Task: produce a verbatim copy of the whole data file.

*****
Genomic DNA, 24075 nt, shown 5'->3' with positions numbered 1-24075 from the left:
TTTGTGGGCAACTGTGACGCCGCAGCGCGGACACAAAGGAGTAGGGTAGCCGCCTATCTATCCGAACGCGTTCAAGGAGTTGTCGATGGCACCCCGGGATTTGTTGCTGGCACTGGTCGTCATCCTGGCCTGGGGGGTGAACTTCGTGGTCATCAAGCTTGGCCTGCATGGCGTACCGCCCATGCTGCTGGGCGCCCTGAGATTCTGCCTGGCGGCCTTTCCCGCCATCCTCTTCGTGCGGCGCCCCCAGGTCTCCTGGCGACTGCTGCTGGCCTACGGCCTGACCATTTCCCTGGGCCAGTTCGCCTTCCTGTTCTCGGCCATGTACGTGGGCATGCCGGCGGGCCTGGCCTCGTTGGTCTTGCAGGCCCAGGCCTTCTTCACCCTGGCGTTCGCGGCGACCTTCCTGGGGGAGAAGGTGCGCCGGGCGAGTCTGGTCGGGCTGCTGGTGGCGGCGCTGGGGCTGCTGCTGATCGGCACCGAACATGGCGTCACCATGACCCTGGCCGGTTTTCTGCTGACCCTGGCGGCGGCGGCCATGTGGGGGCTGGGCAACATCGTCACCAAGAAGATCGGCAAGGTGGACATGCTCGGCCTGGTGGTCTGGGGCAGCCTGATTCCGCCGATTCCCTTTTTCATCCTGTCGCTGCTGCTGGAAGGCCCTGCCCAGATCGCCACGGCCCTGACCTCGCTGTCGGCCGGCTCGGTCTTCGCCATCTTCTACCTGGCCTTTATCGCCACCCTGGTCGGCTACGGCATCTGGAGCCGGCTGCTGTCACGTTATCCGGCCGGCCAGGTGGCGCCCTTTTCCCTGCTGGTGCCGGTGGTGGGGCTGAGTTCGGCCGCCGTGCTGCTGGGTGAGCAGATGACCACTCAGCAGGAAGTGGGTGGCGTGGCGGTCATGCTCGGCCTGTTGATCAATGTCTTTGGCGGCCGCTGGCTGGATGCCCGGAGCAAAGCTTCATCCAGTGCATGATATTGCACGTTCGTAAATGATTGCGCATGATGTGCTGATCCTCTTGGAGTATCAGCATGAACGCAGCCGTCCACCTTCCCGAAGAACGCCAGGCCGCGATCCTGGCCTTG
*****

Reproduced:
Genomic DNA, 24075 nt, shown 5'->3' with positions numbered 1-24075 from the left:
TTTGTGGGCAACTGTGACGCCGCAGCGCGGACACAAAGGAGTAGGGTAGCCGCCTATCTATCCGAACGCGTTCAAGGAGTTGTCGATGGCACCCCGGGATTTGTTGCTGGCACTGGTCGTCATCCTGGCCTGGGGGGTGAACTTCGTGGTCATCAAGCTTGGCCTGCATGGCGTACCGCCCATGCTGCTGGGCGCCCTGAGATTCTGCCTGGCGGCCTTTCCCGCCATCCTCTTCGTGCGGCGCCCCCAGGTCTCCTGGCGACTGCTGCTGGCCTACGGCCTGACCATTTCCCTGGGCCAGTTCGCCTTCCTGTTCTCGGCCATGTACGTGGGCATGCCGGCGGGCCTGGCCTCGTTGGTCTTGCAGGCCCAGGCCTTCTTCACCCTGGCGTTCGCGGCGACCTTCCTGGGGGAGAAGGTGCGCCGGGCGAGTCTGGTCGGGCTGCTGGTGGCGGCGCTGGGGCTGCTGCTGATCGGCACCGAACATGGCGTCACCATGACCCTGGCCGGTTTTCTGCTGACCCTGGCGGCGGCGGCCATGTGGGGGCTGGGCAACATCGTCACCAAGAAGATCGGCAAGGTGGACATGCTCGGCCTGGTGGTCTGGGGCAGCCTGATTCCGCCGATTCCCTTTTTCATCCTGTCGCTGCTGCTGGAAGGCCCTGCCCAGATCGCCACGGCCCTGACCTCGCTGTCGGCCGGCTCGGTCTTCGCCATCTTCTACCTGGCCTTTATCGCCACCCTGGTCGGCTACGGCATCTGGAGCCGGCTGCTGTCACGTTATCCGGCCGGCCAGGTGGCGCCCTTTTCCCTGCTGGTGCCGGTGGTGGGGCTGAGTTCGGCCGCCGTGCTGCTGGGTGAGCAGATGACCACTCAGCAGGAAGTGGGTGGCGTGGCGGTCATGCTCGGCCTGTTGATCAATGTCTTTGGCGGCCGCTGGCTGGATGCCCGGAGCAAAGCTTCATCCAGTGCATGATATTGCACGTTCGTAAATGATTGCGCATGATGTGCTGATCCTCTTGGAGTATCAGCATGAACGCAGCCGTCCACCTTCCCGAAGAACGCCAGGCCGCGATCCTGGCCTTG